Computerized prescription system reduces errors caused by bad handwriting

April 10, 2000

Rush-Presbyterian-St. Luke's Medical Center a Leader by Implementing Physician Order Entry System

According to the Institute of Medicine (IOM) report "To Err is Human: Building a Better Health System," medication errors account for 7,000 deaths annually in the United States. The November 1999 report recommends that automated drug-ordering systems can effectively reduce the number of medication errors and deaths.

One hospital in Chicago, Rush-Presbyterian-St. Luke's Medical Center, has been methodically implementing such a system since 1993. Most of Rush's medical center will be using it by the end of the year.

"It's great that the IOM recommends automation for drug ordering," said Dr. John H. Brill, medical director of information services at Rush. "But if a hospital were to begin installing an automated system after the IOM report was released, it would still take years to complete."

The Institute of Medicine, a part of the National Academy of Science, is considered the nation's top scientific advisory group.

Rush's physician order entry (POE) system (also known as provider order entry, since nurses and other clinicians also enter orders) is a computer-based program that replaces written and verbal instructions, including drug orders (prescriptions), with keystrokes into a networked system. Physicians log onto a PC, either in their office or the units where patients are being treated, including post-operative recovery rooms and intensive care units. The screens prompt the physicians through a series of questions about how the patient is to be cared for including what medications the patient should be receiving, what tests are required and even the nutrition requirements.

"POE can all but eliminate one of the most common mistakes made by physicians: errors caused by bad or illegible handwriting," he said. Besides creating a legible, date- and time-stamped order that the pharmacy and pathology can clearly read, there are other advantages to the POE:

1) Speed of order delivery. Old methods of communicating physician orders required several hours for a clerk to pick up and transcribe the physician's orders and route them to radiology or the pharmacy, for instance. Now, with a push of a button, orders are sent immediately to the pharmacy and other departments. Brill said that in tests done on Rush's POE system, radiology orders took less than one minute, on average, to arrive in the radiology department.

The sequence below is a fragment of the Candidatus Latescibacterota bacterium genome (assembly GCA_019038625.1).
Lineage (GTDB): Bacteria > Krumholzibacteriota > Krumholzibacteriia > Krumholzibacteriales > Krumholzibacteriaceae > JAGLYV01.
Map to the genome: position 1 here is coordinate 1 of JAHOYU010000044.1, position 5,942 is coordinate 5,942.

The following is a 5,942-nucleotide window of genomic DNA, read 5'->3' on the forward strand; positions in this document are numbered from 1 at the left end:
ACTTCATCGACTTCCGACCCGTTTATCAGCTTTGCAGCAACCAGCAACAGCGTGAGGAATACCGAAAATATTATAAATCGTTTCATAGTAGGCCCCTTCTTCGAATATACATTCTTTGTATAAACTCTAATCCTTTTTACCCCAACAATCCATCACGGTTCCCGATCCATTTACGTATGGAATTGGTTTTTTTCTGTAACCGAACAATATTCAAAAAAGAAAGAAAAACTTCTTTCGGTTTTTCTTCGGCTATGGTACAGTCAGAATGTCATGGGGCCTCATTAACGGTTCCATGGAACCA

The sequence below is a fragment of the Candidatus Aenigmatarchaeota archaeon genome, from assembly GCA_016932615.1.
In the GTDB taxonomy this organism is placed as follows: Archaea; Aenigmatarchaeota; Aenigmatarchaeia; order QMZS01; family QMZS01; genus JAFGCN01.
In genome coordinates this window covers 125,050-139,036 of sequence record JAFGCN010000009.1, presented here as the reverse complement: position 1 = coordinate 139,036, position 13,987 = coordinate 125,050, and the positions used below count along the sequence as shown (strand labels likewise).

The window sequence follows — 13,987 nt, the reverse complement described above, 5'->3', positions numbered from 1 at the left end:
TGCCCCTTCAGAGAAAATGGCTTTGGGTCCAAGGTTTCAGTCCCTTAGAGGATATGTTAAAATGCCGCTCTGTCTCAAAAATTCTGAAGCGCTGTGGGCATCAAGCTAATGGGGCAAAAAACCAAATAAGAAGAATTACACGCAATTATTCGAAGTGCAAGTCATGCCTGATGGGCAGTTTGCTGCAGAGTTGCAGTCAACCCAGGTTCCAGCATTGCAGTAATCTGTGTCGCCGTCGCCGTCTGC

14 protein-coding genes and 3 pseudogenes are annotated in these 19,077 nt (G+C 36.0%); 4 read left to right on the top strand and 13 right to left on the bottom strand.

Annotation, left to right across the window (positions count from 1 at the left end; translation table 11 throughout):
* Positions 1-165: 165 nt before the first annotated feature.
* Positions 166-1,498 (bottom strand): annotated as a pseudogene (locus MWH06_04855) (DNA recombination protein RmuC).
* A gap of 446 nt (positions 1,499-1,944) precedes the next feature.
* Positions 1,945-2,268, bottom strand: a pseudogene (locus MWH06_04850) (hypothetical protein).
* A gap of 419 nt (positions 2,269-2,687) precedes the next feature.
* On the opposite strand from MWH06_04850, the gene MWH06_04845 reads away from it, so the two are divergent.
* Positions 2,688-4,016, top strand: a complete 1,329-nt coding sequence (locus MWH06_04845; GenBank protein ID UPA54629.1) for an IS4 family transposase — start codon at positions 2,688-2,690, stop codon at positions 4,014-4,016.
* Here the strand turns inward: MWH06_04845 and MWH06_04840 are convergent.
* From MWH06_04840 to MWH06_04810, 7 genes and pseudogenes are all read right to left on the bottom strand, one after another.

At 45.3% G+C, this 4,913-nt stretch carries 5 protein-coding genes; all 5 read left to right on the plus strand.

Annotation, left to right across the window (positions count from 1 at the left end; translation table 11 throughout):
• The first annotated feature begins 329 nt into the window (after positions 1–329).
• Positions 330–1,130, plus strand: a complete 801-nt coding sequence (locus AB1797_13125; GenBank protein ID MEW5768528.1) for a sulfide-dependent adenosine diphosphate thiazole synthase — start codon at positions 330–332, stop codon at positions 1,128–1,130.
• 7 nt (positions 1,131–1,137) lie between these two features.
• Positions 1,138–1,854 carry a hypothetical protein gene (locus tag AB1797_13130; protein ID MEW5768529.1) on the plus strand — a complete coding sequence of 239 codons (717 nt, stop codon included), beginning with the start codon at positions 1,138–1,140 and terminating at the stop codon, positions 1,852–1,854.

2) Accessibility. Physicians can access the POE anywhere in the medical center, including their offices, making it easier to transmit orders if they get paged. "Eventually, we hope to make this available at remote locations so care givers can use POE at home, too," Brill said. "The system markedly reduces the need for telephone orders from the doctor to the nurse, which saves time and improves documentation."

3) Education. POE provides special reminders to physicians about do not resuscitate orders, advance directives and other patient mandates hospitals must comply with. The POE system reminds physicians about these key items, facilitating important conversations with patients, Brill stressed. Physicians are also reminded about procedural issues, streamlining patient care.

4) Drug Interactions. POE will soon warn the physician of a potential drug interaction or food-drug interaction and will then suggest an alternative. It also will help physicians determine the proper dose of a medication for a specific patient. "A good example of this is the drug heparin, which is a blood thinner," Brill said. Dosage is critical with heparin and the guidelines for determining the dose is being built into the Rush system now, replacing the calculations that physicians had to make on their own in the past.